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Bug introduced in 10.0 and fixed in 10.4

Dataset is new in 10.0


10.2 Win64

Works fine...

Dataset[{<|"a"->"ABC"|>}][All, StringTake[#a,{1,3}]&]

Explicitly taking the whole string using its length directly.

Fails...

Dataset[{<|"a"->"ABC"|>}][All, StringTake[#a,{1,-1}]&]

Implicitly taking the whole string using the right end of the string.

Works fine...

Dataset[{<|"a"->"ABC"|>}][All, StringTake[#["a"],{1,-1}]&]

Implicitly taking the whole string using the right end of the string IF we use the full form of the key.

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  • 3
    $\begingroup$ It's a bug. We're looking into it. $\endgroup$ – Stefan R Jul 17 '15 at 21:11
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This is an issue similar to the one discussed here, as part of the type system operations discussed here. In the case at hand, there are two distinct problems. The first is that in some cases the type system is too restrictive in that it will not accept unrestricted negative index arguments to StringTake. The second is that some forms of association key references are unrecognized by the type inferencer with the result that type-checking is turned off. One of these behaviours blocks us, while the other helps us out.

For the following examples, we will be using some TypeSystem` utilities:

Needs["TypeSystem`"]

For discussion purposes, we consider some slightly simplified cases. First, the bread-and-butter case, which works:

Dataset[<|"a" -> "ABC"|>][StringTake[#a, {1, 2}] &]
(* "AB" *)

Next, the problematic case:

Dataset[<|"a" -> "ABC"|>][StringTake[#a, {1, -1}] &]
(* Failure[...] *)

This fails because of a restriction placed upon the forms that the type inferencer will accept for the StringTake operator. The valid forms are:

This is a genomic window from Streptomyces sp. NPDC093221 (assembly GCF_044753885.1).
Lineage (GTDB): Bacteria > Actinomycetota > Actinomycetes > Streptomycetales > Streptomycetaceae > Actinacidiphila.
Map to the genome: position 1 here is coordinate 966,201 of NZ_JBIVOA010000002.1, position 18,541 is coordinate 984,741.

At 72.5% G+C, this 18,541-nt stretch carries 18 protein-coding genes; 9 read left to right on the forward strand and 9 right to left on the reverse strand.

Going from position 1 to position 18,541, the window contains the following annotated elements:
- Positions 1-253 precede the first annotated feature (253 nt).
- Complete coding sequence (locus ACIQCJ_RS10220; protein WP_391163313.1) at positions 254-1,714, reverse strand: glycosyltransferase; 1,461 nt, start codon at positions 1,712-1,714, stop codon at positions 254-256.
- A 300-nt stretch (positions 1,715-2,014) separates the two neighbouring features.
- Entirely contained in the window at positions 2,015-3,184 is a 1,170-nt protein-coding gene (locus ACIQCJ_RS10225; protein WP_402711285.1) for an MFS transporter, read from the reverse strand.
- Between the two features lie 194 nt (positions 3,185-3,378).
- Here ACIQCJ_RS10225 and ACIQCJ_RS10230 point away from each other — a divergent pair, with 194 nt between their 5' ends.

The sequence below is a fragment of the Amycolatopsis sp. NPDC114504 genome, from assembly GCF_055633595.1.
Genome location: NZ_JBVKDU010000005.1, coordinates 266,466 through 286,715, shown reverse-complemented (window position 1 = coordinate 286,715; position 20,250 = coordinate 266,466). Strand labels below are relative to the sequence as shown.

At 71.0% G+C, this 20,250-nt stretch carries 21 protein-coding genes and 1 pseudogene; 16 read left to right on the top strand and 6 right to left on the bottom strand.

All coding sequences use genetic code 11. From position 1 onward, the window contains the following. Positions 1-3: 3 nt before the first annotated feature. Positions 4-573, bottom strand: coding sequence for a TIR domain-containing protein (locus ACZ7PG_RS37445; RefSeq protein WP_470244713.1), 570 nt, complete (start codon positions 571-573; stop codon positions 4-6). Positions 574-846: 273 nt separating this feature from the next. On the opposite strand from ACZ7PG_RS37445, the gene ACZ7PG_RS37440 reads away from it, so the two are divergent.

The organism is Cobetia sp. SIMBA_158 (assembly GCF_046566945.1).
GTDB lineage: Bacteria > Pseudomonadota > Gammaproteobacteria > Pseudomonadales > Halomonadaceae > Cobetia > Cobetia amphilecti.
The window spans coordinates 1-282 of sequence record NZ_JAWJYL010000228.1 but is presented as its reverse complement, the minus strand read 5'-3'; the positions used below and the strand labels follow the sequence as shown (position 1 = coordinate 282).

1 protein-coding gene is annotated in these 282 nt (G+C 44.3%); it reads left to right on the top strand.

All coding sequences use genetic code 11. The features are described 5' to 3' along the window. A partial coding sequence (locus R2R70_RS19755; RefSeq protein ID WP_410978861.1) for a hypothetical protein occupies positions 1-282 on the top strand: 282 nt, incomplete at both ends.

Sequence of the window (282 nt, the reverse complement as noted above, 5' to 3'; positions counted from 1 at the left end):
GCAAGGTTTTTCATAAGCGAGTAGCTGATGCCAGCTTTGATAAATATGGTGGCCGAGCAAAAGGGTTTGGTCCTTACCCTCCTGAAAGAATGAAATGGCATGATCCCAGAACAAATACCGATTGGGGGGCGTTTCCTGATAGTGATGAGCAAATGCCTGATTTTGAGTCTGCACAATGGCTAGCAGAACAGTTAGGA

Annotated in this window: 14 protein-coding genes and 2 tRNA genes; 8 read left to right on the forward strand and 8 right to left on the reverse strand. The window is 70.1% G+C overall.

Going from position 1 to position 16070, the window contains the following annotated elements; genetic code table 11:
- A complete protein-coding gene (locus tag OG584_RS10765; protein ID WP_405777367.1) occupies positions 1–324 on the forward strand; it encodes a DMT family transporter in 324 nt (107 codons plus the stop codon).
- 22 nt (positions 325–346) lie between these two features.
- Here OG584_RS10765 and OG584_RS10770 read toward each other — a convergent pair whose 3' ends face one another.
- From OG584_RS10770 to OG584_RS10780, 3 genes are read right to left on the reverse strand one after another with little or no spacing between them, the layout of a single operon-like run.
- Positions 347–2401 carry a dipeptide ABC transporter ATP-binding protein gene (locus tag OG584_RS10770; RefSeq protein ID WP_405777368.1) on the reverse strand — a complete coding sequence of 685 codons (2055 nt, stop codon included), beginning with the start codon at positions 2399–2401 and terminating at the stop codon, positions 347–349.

TypeSystem`Signatures[StringTake]

(* 
   StringTake[Atom[String], Atom[Integer]] :> StringT
   StringTake[Vector[Atom[String], n_], Atom[Integer]] :> Vector[StringT, n]
   StringTake[Atom[String], {m_Integer, n_Integer}] /; m <= n :> StringT
   StringTake[Vector[Atom[String], n_], {m_Integer, n_Integer}] /; m <= n :> Vector[StringT, n]
*)

Note that in cases involving a two-index second argument, the first index must be less than or equal to the first. When we use {1, -1}, we run afoul of this restriction.

If we try indices {-2, -1}, we conform to the rule and all is well:

Dataset[<|"a" -> "ABC"|>][StringTake[#a, {-2, -1}] &]
(* "BC" *)

But this does not explain why changing #a to #[a] makes the problematic expression work again:

Dataset[<|"a" -> "ABC"|>][StringTake[#["a"], {1, -1}] &]
(* "ABC" *)

The reason involves a subtle difference in the type inferencing workflow. To understand, let's begin by looking at the type of our data:

DeduceType[<|"a"->"ABC"|> ]
(* Assoc[Atom[String], Atom[String], 1] *)

Now, let's see what the type system thinks about accessing this type of association using a slot-syntax key reference:

TypeApply[#a&, {Assoc[Atom[String],Atom[String],1]}]
(* Atom[String] *)

It gets the correct answer. Thus, the valid form rules that we inspected above will be applied, and we see the successes and failures discussed above.

Contrast this with what happens when we try to access a key using function syntax:

TypeApply[#["a"]&, {Assoc[Atom[String], Atom[String], 1]}]
(* AnyType *)

The type system does not (as of 10.2.0) know what to do with this syntax. Therefore, it falls back to the very general type AnyType. Once a function application has been identified to have AnyType, all bets are off and the system makes no further attempt to trace types. Essentially, further type-checking is turned off. Function evaluation proceeds without consulting any further validity rules -- in particular the problematic rules discussed above. As a consequence, evaluation succeeds.

The type inferencer does recognize part-syntax:

TypeApply[#[["a"]] &, {Assoc[Atom[String], Atom[String], 1]}]
(* Atom[String] *)

So an expression using it will be fully type-checked, and will ultimately fail when it hits the index position restrictions:

Dataset[<|"a" -> "ABC"|>][StringTake[#[["a"]], {1, -1}] &]
(* Failure[...] *)

In summary, the distinct behaviours are caused by two restrictions within the type inferencing process: one that works against us, and one that works for us. I expect that these restrictions will be removed in future releases.

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